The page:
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The Last Word

Bible publishers Thomas Nelson and Zondervan have become the target of a $70 million lawsuit. The plaintiff claims “that [the publishers’] version of the Bible that refers to homosexuality as a sin violates his constitutional rights and has caused him emotional distress.”

Full disclosure: I believe that the Bible is quite clear that the practice of sex with the same gender is not pleasing to God. Yet, I find it even more alarming that this lawsuit reveals a deeper problem concerning people’s perspectives of scripture—its authority, its nature, even how it should be translated.

We may disagree with the plaintiff about homosexuality. But sometimes I wonder whether we also have our own favorite attitude, perspective, or activity that we prefer scripture leave alone. Once, after I had preached, a person approached me and said something like, “The Bible should not say …” And then he proceeded to propose an alternative. I do not quite remember now what it is that he was objecting to, but what struck me was his presumption that he had the authority to determine what the Bible should or shouldn’t say.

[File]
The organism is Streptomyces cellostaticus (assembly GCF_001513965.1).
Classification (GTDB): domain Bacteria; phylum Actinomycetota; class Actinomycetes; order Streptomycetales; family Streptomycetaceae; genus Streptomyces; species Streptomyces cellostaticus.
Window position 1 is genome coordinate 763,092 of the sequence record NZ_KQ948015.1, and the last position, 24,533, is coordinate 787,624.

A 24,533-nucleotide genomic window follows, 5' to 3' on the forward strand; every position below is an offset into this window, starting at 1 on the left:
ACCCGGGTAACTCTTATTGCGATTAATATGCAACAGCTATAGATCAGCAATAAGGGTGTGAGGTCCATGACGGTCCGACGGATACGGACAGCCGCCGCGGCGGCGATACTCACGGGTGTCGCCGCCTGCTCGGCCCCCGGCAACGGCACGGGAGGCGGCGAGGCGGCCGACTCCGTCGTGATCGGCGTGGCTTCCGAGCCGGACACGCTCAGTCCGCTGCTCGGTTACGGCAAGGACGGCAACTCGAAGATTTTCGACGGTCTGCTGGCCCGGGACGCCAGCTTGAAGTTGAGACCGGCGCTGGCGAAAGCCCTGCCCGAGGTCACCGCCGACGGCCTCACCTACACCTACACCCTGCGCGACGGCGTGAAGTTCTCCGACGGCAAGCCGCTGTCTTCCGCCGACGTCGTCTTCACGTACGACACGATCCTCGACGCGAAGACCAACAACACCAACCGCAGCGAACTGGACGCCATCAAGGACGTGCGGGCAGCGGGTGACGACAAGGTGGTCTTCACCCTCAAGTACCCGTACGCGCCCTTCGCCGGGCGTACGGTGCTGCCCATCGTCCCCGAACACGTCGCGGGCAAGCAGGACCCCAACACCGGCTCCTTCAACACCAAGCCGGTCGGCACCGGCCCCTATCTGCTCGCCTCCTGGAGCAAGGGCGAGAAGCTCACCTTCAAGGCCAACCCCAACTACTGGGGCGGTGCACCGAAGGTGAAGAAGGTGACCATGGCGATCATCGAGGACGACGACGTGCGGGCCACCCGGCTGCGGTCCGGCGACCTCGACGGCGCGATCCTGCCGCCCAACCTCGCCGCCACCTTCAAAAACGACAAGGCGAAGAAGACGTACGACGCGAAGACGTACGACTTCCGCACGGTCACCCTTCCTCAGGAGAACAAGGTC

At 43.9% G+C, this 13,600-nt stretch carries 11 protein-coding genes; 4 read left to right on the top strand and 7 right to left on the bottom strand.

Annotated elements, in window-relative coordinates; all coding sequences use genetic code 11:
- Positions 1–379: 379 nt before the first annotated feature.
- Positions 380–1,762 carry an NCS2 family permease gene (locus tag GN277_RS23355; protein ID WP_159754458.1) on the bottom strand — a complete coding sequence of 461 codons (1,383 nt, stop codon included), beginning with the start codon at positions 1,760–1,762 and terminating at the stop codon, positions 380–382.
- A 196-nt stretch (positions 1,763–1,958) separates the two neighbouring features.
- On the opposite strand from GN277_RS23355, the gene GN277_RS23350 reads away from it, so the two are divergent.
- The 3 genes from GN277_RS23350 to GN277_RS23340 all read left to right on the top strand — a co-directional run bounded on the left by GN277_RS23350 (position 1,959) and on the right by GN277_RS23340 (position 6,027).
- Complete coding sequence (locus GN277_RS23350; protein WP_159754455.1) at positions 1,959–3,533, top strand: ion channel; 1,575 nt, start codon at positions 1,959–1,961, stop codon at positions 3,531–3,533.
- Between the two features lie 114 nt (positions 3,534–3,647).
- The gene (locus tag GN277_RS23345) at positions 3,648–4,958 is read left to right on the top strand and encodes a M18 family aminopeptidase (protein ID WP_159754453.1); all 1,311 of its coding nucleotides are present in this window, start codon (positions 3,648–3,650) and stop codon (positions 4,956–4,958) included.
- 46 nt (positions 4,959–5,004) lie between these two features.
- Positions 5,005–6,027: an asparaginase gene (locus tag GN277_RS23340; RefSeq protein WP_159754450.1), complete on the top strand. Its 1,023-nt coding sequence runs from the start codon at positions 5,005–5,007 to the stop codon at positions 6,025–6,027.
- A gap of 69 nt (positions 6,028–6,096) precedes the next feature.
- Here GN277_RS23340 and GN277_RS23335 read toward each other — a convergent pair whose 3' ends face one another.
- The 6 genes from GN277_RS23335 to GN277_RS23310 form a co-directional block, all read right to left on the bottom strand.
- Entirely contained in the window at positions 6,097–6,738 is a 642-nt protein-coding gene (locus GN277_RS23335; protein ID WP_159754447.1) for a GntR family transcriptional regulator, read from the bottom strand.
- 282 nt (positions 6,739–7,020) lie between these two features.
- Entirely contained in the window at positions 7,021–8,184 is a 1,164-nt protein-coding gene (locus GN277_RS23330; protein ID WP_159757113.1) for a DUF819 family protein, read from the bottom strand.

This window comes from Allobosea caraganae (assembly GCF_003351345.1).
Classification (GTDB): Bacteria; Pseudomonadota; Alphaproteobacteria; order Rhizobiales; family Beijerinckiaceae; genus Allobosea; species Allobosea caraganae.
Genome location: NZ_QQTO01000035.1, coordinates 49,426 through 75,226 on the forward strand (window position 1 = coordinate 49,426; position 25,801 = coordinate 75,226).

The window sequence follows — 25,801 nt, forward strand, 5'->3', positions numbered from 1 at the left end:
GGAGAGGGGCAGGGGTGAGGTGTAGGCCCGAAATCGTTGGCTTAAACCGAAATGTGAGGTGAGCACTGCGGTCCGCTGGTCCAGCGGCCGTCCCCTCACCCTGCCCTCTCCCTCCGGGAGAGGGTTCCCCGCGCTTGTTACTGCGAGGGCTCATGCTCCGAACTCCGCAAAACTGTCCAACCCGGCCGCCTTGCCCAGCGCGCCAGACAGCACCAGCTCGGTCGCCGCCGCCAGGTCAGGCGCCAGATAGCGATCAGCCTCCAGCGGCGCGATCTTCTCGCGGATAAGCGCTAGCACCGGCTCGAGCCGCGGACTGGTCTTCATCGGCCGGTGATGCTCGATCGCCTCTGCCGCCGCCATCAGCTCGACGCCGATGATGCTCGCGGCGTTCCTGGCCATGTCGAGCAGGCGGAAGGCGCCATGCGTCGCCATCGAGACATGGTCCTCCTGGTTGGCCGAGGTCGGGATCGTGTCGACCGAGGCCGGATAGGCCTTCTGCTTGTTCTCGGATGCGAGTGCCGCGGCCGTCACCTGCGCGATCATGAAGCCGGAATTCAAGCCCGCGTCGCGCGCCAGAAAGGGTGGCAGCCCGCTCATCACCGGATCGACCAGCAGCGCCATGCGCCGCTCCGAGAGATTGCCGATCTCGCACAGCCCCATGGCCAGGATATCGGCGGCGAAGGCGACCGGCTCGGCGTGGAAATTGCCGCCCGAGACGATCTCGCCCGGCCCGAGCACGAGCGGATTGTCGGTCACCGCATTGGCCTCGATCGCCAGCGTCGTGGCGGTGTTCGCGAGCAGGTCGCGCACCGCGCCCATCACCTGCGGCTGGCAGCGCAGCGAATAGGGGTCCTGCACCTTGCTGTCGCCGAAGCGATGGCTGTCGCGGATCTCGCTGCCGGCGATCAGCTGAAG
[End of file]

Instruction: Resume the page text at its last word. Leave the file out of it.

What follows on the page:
I recognize that there are those who do not acknowledge the authority of the Christian Bible. And they have the freedom to take that position. But we must allow scripture to make its own claims for itself. “Every scripture is inspired by God and useful for teaching, for reproof, for correction, and for training in righteousness, that the person dedicated to God may be capable and equipped for every good work” (2 Timothy 3.16–17 NET). No one has the authority to tell God what the Bible should teach. It teaches what it teaches. You can either accept it or reject it. But you cannot change what it teaches to fit your preferences. This applies both to nonbelievers with their lifestyle choices, as well as to believers with their own treasured traditions and belief systems.

A fuller understanding of what the Bible teaches will be a continuing journey. We are to “grow in the grace and knowledge of our Lord and Savior Jesus Christ” (2 Peter 3.18). But the study of the Word must always be in its own terms. That is why there are principles to the proper interpretation of scripture. Applying these principles will help to ensure that we do not impose our own preferences on the Bible. For followers of Christ, everything we believe and all our life choices must be placed under the authority of the Lord and of his Word. The last word belongs to the Word.                                                                             —Keith Y. Jainga

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